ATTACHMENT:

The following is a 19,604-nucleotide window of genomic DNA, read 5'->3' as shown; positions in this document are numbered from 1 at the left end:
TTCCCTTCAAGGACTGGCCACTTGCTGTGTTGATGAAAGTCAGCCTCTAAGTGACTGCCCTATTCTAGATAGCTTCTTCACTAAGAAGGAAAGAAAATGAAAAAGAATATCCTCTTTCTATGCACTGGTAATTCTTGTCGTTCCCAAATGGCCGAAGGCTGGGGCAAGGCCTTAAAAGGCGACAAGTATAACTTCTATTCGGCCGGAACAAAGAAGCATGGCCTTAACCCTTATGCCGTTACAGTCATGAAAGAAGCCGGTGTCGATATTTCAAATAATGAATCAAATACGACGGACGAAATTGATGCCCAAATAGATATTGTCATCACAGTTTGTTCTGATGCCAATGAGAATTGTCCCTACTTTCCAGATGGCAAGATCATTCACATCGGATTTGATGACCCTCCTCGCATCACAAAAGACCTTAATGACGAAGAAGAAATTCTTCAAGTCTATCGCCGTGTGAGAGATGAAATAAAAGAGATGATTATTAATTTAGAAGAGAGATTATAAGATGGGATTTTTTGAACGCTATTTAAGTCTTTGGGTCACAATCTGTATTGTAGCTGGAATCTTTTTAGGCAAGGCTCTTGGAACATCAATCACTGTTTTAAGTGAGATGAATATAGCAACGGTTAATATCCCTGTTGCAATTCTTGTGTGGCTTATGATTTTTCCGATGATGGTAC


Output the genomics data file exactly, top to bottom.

The following is a 19,604-nucleotide window of genomic DNA, read 5'->3' as shown; positions in this document are numbered from 1 at the left end:
TTCCCTTCAAGGACTGGCCACTTGCTGTGTTGATGAAAGTCAGCCTCTAAGTGACTGCCCTATTCTAGATAGCTTCTTCACTAAGAAGGAAAGAAAATGAAAAAGAATATCCTCTTTCTATGCACTGGTAATTCTTGTCGTTCCCAAATGGCCGAAGGCTGGGGCAAGGCCTTAAAAGGCGACAAGTATAACTTCTATTCGGCCGGAACAAAGAAGCATGGCCTTAACCCTTATGCCGTTACAGTCATGAAAGAAGCCGGTGTCGATATTTCAAATAATGAATCAAATACGACGGACGAAATTGATGCCCAAATAGATATTGTCATCACAGTTTGTTCTGATGCCAATGAGAATTGTCCCTACTTTCCAGATGGCAAGATCATTCACATCGGATTTGATGACCCTCCTCGCATCACAAAAGACCTTAATGACGAAGAAGAAATTCTTCAAGTCTATCGCCGTGTGAGAGATGAAATAAAAGAGATGATTATTAATTTAGAAGAGAGATTATAAGATGGGATTTTTTGAACGCTATTTAAGTCTTTGGGTCACAATCTGTATTGTAGCTGGAATCTTTTTAGGCAAGGCTCTTGGAACATCAATCACTGTTTTAAGTGAGATGAATATAGCAACGGTTAATATCCCTGTTGCAATTCTTGTGTGGCTTATGATTTTTCCGATGATGGTAC